Bruce Brown "The Future" of the Detroit Pistons
During the Detroit Pistons win over the Cleveland Cavaliers, Pistons fans got to see their first real look of rookie Khyri Thomas in meaningful minutes this season.
Thomas didn’t do much in eight minutes of actions, missing his only shot attempt (a three) and one assist.
After the game, however, Head Coach Dwane Casey said something you don’t hear very often about second round picks in the NBA.
Casey said Bruce Brown, 22, along with Thomas, are “the future” of the franchise.
That may be a bit of an over-exaggeration, but it’s still some high praise for the Pistons rookies.
We haven’t seen much of Thomas this year, but Brown we’ve seen quite a bit of.
Brown started the season opener with Stanley Johnson out, and has started two more games since then. He has found himself in the rotation throughout the season.
For what it’s worth, it’s easy to see why.
Brown has already shown capabilities of being an elite defender, getting in the face of players like D’angelo Russell and Josh Richardson.
In back-to-back games against the Boston Celtics in late October, Brown exhibited an awareness and openness to cut into gaps of the defense for easy buckets.
Brown is an extraordinary athlete. Of slim build, Brown is also insanely strong.
Casey was quoted saying Brown has a NBA future at point guard before the season started, and we’ve pretty little of that so far. However, we have seen it a little bit on certain plays and in the preseason.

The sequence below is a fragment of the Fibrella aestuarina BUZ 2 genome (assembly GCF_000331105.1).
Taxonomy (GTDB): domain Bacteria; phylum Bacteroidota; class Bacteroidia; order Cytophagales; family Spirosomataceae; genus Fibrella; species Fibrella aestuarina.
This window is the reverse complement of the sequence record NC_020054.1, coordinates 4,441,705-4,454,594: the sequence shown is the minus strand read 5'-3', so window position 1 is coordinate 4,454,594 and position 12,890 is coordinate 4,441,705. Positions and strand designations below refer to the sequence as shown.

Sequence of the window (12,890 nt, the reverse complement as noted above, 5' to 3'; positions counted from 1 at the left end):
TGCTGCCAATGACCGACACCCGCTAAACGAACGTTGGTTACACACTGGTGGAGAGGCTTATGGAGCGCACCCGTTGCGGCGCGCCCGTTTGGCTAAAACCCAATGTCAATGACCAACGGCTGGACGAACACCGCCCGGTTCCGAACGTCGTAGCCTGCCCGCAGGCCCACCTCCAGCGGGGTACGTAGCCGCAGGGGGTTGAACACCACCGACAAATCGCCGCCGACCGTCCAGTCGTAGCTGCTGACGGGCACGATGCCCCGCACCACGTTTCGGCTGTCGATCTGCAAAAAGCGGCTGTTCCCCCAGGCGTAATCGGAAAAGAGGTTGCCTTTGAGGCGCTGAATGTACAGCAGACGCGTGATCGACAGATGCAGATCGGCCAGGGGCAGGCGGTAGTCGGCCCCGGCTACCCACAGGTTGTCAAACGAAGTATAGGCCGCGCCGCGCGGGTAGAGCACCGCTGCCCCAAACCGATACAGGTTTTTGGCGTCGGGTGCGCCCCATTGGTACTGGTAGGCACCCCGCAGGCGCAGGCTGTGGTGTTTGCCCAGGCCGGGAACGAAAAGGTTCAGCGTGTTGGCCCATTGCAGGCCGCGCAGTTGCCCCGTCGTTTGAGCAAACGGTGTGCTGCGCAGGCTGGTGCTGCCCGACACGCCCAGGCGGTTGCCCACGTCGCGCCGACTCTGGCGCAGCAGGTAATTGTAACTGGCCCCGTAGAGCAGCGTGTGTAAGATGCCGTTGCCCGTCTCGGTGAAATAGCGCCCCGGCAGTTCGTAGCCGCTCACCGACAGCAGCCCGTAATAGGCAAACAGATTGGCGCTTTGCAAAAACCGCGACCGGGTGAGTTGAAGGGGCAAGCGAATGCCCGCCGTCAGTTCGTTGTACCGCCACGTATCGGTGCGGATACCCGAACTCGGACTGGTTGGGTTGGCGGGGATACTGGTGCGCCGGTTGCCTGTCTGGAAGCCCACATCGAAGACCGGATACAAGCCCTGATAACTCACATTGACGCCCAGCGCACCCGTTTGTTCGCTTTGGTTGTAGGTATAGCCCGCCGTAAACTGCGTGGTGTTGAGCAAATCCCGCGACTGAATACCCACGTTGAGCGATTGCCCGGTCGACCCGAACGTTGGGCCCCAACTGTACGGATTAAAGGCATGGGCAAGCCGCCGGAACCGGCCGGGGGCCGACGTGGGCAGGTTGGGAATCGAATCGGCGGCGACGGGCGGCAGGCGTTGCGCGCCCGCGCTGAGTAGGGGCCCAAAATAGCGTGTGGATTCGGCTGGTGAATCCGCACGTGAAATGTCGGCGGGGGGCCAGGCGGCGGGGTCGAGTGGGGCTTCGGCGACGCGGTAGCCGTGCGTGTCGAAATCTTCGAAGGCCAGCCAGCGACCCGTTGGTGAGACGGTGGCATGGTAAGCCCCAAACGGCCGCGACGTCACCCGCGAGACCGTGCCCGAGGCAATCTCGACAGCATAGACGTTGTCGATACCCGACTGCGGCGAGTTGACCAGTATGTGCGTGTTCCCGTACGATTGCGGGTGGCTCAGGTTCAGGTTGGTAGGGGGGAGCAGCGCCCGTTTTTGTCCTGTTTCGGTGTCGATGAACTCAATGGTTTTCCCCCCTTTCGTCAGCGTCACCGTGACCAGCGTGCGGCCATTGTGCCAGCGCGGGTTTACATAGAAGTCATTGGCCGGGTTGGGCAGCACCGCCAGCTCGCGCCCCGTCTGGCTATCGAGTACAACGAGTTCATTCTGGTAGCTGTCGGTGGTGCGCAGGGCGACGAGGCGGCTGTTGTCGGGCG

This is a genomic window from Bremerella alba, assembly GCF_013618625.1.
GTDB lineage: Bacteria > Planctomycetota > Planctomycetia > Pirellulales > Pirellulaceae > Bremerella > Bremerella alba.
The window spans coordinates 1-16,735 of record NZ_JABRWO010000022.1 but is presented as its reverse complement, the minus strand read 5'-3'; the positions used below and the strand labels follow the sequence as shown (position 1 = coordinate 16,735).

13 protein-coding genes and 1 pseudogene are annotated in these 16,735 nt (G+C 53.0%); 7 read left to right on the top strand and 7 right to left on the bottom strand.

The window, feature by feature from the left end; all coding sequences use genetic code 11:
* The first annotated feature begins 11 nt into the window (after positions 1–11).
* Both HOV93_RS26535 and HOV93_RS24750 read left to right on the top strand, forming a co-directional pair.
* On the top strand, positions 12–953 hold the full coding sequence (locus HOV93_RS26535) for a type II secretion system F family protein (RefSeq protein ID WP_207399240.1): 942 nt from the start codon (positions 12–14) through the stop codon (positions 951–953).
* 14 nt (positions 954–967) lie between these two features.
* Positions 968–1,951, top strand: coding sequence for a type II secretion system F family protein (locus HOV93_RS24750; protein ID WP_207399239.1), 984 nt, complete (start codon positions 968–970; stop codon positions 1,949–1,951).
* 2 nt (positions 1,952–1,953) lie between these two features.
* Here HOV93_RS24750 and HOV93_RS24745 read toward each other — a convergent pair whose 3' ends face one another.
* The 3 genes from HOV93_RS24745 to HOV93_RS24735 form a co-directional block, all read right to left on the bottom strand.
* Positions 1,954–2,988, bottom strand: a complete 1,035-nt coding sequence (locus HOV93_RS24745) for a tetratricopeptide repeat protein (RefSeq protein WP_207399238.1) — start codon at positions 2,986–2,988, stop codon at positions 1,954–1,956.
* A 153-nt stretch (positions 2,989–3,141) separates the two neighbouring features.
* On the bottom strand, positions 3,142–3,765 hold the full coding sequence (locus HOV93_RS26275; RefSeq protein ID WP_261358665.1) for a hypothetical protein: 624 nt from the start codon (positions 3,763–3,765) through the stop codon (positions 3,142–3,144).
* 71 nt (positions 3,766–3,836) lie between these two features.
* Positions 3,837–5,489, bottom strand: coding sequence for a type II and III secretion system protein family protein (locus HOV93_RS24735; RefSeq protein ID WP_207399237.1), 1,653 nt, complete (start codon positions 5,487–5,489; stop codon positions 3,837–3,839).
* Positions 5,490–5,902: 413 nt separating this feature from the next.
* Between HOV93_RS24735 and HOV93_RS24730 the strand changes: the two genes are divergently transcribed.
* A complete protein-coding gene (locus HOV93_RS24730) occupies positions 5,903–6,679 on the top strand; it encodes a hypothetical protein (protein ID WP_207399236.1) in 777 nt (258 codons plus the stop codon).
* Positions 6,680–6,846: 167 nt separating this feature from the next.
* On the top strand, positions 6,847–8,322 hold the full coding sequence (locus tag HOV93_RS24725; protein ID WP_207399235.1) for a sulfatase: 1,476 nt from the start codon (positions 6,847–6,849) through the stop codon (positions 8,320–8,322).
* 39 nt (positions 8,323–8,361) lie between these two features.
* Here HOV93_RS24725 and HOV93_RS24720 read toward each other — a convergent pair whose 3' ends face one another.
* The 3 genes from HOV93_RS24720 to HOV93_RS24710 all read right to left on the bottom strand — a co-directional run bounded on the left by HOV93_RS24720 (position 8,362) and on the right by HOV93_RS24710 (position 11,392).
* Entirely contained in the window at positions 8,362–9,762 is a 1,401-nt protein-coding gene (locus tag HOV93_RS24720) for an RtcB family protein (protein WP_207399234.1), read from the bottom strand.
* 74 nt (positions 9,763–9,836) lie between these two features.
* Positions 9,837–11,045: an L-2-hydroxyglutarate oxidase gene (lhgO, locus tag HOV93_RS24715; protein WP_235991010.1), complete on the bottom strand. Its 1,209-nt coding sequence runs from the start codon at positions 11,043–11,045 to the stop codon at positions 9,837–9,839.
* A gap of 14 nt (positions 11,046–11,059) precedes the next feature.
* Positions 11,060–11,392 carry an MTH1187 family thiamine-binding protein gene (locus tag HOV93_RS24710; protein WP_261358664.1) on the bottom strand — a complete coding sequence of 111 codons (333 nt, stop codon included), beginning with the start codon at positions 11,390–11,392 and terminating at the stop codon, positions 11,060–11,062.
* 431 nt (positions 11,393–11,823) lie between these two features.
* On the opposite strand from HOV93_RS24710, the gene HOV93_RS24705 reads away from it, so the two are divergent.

Brown exhibits an ability to get into the paint, beating his man off the dribble with his athleticism. He goes up strong against the secondary defender, but isn’t a good finisher this early into his NBA career.
His defense is what has earned him minutes in the games he’s played in this year, but you can see his tools on the offensive end.
He’s a pretty bad shooter, though. He’s shooting nine percent from long range on 1.4 attempts a game. Actually, he has only made one three on the year out of 11. His last year at the University of Miami, he shot 26 percent from three on 3.2 attempts a game.
That’s something he’ll have to improve on, or learn how to make an impact on offense without the shot; which, he’s shown tools to do just that.
But, he’s no where near that yet.
However, in the future he may be.
Casey and the Pistons hope that future becomes a reality.